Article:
So cash flow is becoming tougher because those companies that are shutting their doors may pay later. So enterprises need technology to try and help collect the money faster, to have more visibility. Well, where are we at risk? So that’s that I like to say what we’re, why financial digital leaders would turn to rescues is they’re trying to free up their people through technology, get you in COVID the real winner. If, if there is a witness so to speak, um, you know, I don’t mean to come across as, um, in enrollment. I, I realized a lot of people been affected very negatively. If there’s a real winner, it’s probably technology. You’ve seen that in the supply chain as well.

Scott Luton (42:00):

Agreed. You know, that didn’t come across wrong at all. We had former guests join us and say something very, I think it was very apropos can find opportunity without being opportunistic. And the pandemic environment has created a ton of opportunity for technology and many other businesses that have adjusted just to the model or, or innovated, or create a different products to either fight the pandemic or enable the global workforce and the global business community to keep figuring out a way to move forward, given the pandemic environment. So that’s what businesses do. So I appreciate how you presented that. All right. So

Dan Reeve (42:40):

For the veterans that are on here as well, I think the reality is I think they can take strength from that training. And then, and then, then the tough experiences they’ve probably been through. And it’s a bit like now, okay. In business is the second or third time I’ve been through a recession and you realize, okay, the way we settle will be different, but companies often spend money to save money just as they will invest technology when they’re trying to grow. So it’s almost a bit like, well, you’ve been running the track, you’ll get through this. It’s probably, um, and don’t forget that you’ve been through tough times before. That’s my advice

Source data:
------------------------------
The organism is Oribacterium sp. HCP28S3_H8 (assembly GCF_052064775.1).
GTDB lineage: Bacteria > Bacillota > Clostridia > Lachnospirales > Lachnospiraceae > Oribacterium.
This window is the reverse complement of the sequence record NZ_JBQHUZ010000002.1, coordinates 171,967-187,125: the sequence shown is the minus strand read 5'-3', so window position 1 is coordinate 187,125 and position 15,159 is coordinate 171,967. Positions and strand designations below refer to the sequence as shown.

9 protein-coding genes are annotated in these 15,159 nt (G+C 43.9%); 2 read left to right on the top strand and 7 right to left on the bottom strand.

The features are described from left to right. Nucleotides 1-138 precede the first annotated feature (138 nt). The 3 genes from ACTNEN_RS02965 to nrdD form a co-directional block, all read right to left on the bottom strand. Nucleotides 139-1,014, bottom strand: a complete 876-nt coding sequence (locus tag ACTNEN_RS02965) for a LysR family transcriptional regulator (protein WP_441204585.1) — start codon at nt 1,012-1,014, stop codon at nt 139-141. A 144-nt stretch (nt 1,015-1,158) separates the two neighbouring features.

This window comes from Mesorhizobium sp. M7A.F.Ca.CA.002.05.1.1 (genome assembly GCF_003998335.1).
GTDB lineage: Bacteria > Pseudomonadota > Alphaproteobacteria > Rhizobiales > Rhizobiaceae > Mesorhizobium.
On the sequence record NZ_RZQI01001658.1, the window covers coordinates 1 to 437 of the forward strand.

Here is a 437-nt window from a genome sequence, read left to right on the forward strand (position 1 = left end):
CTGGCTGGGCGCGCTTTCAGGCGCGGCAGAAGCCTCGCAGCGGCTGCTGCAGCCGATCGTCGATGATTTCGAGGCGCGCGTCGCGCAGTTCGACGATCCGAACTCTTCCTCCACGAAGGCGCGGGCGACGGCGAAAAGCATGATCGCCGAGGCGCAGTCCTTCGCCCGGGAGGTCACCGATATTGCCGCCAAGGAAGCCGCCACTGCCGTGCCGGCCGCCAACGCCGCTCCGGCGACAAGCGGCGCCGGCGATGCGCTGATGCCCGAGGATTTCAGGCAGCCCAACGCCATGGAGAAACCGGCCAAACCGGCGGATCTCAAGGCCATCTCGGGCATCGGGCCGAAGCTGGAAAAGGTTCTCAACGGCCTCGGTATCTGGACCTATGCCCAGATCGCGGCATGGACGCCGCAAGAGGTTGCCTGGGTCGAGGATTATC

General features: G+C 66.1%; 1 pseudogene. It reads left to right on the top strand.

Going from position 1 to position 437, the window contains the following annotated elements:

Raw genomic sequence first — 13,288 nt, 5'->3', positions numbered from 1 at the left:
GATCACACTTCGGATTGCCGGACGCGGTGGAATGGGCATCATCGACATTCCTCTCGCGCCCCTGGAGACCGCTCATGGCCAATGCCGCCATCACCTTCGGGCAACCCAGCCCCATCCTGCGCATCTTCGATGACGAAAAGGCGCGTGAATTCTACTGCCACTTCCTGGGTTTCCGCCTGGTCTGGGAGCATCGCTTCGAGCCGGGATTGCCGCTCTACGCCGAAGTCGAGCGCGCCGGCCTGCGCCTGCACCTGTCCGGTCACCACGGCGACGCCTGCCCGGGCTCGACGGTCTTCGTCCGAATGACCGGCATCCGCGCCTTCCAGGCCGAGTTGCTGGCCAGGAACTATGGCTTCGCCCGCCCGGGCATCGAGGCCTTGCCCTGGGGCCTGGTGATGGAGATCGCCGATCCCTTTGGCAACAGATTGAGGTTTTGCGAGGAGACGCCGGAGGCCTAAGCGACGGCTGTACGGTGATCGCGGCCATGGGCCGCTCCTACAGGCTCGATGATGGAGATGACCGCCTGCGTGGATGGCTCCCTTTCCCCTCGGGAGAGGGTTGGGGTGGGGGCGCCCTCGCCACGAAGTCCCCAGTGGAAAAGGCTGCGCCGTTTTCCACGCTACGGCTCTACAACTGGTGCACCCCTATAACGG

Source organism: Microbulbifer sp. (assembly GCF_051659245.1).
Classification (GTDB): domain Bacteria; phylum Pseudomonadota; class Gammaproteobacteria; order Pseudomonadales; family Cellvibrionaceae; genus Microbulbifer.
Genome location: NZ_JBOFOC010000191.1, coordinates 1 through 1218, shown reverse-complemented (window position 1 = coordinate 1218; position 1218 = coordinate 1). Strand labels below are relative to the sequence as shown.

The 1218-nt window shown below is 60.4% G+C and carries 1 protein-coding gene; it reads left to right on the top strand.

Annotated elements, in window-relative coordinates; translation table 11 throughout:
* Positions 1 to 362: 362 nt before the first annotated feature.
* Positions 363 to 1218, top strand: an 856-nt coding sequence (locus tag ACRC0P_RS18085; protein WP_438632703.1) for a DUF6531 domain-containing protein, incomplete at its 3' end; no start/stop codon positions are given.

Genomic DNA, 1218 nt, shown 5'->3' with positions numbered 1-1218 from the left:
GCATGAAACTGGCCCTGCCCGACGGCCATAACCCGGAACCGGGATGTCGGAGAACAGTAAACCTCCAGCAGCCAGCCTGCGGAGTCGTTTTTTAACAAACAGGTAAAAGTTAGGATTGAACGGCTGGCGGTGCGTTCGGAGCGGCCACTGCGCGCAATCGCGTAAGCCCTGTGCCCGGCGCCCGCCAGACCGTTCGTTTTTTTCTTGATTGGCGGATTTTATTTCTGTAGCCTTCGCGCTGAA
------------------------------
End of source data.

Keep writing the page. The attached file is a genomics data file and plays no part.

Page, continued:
Scott Luton (43:13):

Love that you can draw a lot from that those military experiences and apply them to business, to get through the good times and the bad times. Well put Dan, all right. Let’s make sure folks know how to connect with Dan Reeve and escort.

Dan Reeve (43:28):

LinkedIn is probably the easiest mechanism or email Daniel dot Reeve at [inaudible] echo romeo.com.

Scott Luton (43:38):

Awesome. Of course, we’ll make that easy. We’ll put that, uh, those, uh, hyperlinks in the show notes all after that one click to connect with Dan, cause I’m sure you’re going to want to, because we just scratched the surface. He’s got a lot more stories he shared here today, but always a pleasure. Dan, I think this is your third appearance with us here. We’ve enjoyed each of them. Uh, your approach with these and, and very selfishly, uh, enjoyed your military focused conversation here today. I think there’s a lot of good stuff that, that, um, our, our men and women in uniform can, can learn from and, and help them move forward as a, you know, transitioning in and get into the workforce. So I really appreciate your time here today. You have enjoyed it. Alright, so big. Thanks to den, read with Esker again, connect with him and, and check out the company and the podcast we’re going to put in the show notes.

Scott Luton (44:28):